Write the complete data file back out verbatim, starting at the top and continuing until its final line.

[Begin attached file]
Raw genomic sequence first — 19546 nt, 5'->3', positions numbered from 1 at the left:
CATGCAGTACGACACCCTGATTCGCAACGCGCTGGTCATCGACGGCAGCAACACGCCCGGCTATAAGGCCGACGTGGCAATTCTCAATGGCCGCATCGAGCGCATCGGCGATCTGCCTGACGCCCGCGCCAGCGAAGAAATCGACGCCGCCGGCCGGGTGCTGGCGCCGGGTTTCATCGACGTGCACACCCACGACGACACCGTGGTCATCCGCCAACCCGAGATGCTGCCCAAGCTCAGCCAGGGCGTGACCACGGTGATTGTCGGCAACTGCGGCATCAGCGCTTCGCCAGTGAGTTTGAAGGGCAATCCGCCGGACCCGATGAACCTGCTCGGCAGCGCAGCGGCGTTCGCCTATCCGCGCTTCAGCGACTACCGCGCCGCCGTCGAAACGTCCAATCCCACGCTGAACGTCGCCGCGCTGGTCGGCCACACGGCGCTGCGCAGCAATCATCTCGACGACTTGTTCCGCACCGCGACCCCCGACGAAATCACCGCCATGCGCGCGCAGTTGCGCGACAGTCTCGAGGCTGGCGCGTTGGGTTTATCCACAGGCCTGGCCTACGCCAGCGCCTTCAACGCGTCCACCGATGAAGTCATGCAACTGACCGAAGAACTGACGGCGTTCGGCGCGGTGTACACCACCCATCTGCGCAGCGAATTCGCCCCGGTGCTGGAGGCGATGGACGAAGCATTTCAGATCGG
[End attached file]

Raw genomic sequence first — 19546 nt, 5'->3', positions numbered from 1 at the left:
CATGCAGTACGACACCCTGATTCGCAACGCGCTGGTCATCGACGGCAGCAACACGCCCGGCTATAAGGCCGACGTGGCAATTCTCAATGGCCGCATCGAGCGCATCGGCGATCTGCCTGACGCCCGCGCCAGCGAAGAAATCGACGCCGCCGGCCGGGTGCTGGCGCCGGGTTTCATCGACGTGCACACCCACGACGACACCGTGGTCATCCGCCAACCCGAGATGCTGCCCAAGCTCAGCCAGGGCGTGACCACGGTGATTGTCGGCAACTGCGGCATCAGCGCTTCGCCAGTGAGTTTGAAGGGCAATCCGCCGGACCCGATGAACCTGCTCGGCAGCGCAGCGGCGTTCGCCTATCCGCGCTTCAGCGACTACCGCGCCGCCGTCGAAACGTCCAATCCCACGCTGAACGTCGCCGCGCTGGTCGGCCACACGGCGCTGCGCAGCAATCATCTCGACGACTTGTTCCGCACCGCGACCCCCGACGAAATCACCGCCATGCGCGCGCAGTTGCGCGACAGTCTCGAGGCTGGCGCGTTGGGTTTATCCACAGGCCTGGCCTACGCCAGCGCCTTCAACGCGTCCACCGATGAAGTCATGCAACTGACCGAAGAACTGACGGCGTTCGGCGCGGTGTACACCACCCATCTGCGCAGCGAATTCGCCCCGGTGCTGGAGGCGATGGACGAAGCATTTCAGATCGG